Oakwell Hall and Country Park
OS grid reference:- SE 217 271
Oakwell Hall in the village of Birstall is furnished as a family home of the 1690s and offers visitors a real insight into a post-English Civil War household.
The hall was built was John Batt to the usual post-medieval plan of a central hall block flanked by crosswings. A recarved stone dated 1583 probably indicates the date of construction. The estate had been purchased by his father, a receiver of rents to the Savile family, who lived at Howley Hall, in Batley.
The impressive Great Hall originally had two storeys, but in the mid seventeenth century, John Batt's grandson removed the ceiling and inserted a gallery and a large mullioned and transomed window. The interiors were restored to their early seventeenth century condition with the aid of an inventory of 1611. During the restoration the original painted panelling of the Great Parlour and the Painted Chamber was revealed from under many layers of varnish and paint.
The hall is reputed to be haunted by the ghost of William Batt, the owner of the house in 1684. He was a bachelor whose widowed mother, Elizabeth Batt, lived at Oakwell. The Victorian writer Mrs Gaskell provided an account of the story in her "Life of Charlotte Brontė. 'Captain Batt was believed to be far away; his family was at Oakwell; when in the dusk on winter evening, he came stalking along the lane, through the hall and up the stairs, into his own room, where he vanished. He has been killed in duel in London that very same afternoon of December 9th 1684."
Formal gardens including a herb garden surround the hall. Within the 110 acres (0.45 km2) are many diverse environs that make up the Country Park. Woodland, streams, pasture land, ponds and bridleways.
There are several walks around the park with nature trail markers. Along the walks, are information points giving details of the flora and fauna. One walk out of the park leads to the site of the Civil War Battle of Adwalton Moor, another to Red House Museum.
The site also includes a visitor centre, gift shop, picnic sites, playgound and countryside centre.
Oakwell Hall and the Bronte's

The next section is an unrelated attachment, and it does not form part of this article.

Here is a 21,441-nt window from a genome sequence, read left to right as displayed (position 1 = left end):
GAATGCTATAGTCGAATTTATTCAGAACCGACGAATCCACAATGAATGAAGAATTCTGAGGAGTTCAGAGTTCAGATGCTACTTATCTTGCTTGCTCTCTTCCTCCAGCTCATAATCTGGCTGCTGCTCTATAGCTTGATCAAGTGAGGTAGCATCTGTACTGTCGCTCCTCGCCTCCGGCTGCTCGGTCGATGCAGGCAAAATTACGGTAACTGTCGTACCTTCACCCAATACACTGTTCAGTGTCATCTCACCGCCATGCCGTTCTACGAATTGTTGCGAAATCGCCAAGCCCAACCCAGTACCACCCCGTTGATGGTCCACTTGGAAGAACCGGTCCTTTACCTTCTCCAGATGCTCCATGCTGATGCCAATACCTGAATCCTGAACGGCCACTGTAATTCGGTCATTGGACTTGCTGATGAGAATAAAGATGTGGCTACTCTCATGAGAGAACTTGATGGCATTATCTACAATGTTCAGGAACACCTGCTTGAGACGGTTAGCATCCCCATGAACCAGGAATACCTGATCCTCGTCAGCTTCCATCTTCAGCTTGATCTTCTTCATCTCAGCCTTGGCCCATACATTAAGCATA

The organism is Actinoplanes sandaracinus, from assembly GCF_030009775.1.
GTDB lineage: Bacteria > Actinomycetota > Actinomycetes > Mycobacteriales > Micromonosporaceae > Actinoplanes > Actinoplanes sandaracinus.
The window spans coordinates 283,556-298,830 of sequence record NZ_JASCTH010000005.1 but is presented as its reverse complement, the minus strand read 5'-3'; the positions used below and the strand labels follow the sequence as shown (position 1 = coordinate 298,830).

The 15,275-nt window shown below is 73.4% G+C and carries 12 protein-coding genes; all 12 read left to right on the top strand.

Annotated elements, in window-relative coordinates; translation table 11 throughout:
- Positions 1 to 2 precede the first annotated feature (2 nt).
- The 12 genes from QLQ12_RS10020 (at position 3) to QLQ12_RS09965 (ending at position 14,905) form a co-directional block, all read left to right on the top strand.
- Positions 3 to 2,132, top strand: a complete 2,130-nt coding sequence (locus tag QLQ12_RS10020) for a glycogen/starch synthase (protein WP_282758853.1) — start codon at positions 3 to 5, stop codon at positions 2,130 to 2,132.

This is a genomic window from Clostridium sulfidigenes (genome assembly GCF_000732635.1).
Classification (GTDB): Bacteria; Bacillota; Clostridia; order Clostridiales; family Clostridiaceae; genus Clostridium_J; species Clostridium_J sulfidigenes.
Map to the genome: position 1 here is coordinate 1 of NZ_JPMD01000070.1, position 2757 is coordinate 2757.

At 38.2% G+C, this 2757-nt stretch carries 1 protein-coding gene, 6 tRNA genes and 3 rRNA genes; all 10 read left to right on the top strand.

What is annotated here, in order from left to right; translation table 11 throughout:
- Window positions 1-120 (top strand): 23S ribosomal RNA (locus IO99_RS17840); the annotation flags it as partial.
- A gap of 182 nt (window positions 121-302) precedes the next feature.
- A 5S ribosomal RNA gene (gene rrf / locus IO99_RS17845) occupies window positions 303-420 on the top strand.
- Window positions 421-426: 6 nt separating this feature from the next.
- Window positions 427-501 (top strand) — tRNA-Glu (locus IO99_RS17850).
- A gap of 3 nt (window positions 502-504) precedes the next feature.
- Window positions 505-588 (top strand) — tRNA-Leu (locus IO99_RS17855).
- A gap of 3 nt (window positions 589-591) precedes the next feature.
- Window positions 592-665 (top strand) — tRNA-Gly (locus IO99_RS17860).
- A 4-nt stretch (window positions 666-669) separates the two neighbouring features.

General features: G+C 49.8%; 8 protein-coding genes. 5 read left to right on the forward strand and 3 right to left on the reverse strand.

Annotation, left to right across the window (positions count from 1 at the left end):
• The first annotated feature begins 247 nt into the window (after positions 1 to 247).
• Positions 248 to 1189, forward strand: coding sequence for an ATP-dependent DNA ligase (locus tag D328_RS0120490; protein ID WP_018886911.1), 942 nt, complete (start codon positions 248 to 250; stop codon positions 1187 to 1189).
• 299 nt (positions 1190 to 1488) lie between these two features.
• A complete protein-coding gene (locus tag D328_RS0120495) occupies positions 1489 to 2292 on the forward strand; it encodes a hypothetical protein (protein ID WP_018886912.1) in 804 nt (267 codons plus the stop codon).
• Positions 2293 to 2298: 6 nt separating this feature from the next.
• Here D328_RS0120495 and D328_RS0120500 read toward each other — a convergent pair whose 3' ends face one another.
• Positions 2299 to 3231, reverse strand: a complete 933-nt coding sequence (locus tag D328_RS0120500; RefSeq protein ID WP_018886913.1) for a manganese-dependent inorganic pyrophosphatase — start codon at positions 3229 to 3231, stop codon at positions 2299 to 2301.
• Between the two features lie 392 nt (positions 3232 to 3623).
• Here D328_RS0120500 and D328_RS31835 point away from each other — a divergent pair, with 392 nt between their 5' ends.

Oakwell Hall was used as a girl's boarding school in the nineteenth century, Ellen Nussey, a close friend of Charlotte Bronte attended the school, the two friends had met at Roe Head School near Mirfield. Charlotte visited the hall in the 1830's and was inspired to use Oakwell Hall as the setting for the manor house - Fieldhead, in her novel Shirley.
' If Fieldhead had few other merits as a building, it might at least be termed picturesque: its irregular architecture, and the grey and mossy colouring communicated by time, gave it a just claim to this epithet. The old latticed windows, the stone porch, the walls, the roof, the chimney-stacks, were rich in crayon touches and sepia lights and shades. The trees behind were fine, bold, and spreading; the cedar on the lawn in front was grand, and the granite urns on the garden wall, the fretted arch of the gateway, were, for an artist, as the very desire of the eye.' -Charlotte Brontė; Shirley
Elizabeth Gaskell described the hall in reference to Shirley- 'From the 'Bloody Lane', overshadowed by trees, you come into the field in which Oakwell Hall is situated. The enclosure in front, half court, half garden; the panelled hall, with the gallery opening into the bed-chambers running round; the barbarous peach-coloured drawing-room; the bright look-out through the garden-door upon the grassy lawns and terraces behind, where the soft-hued pigeons still love to coo and strut in the sun, - are described in Shirley. The scenery of that fiction lies close around; the real events which suggested it took place in the immediate neighbourhood.' - Elizabeth Gaskell, The Life of Charlotte Brontė (1857)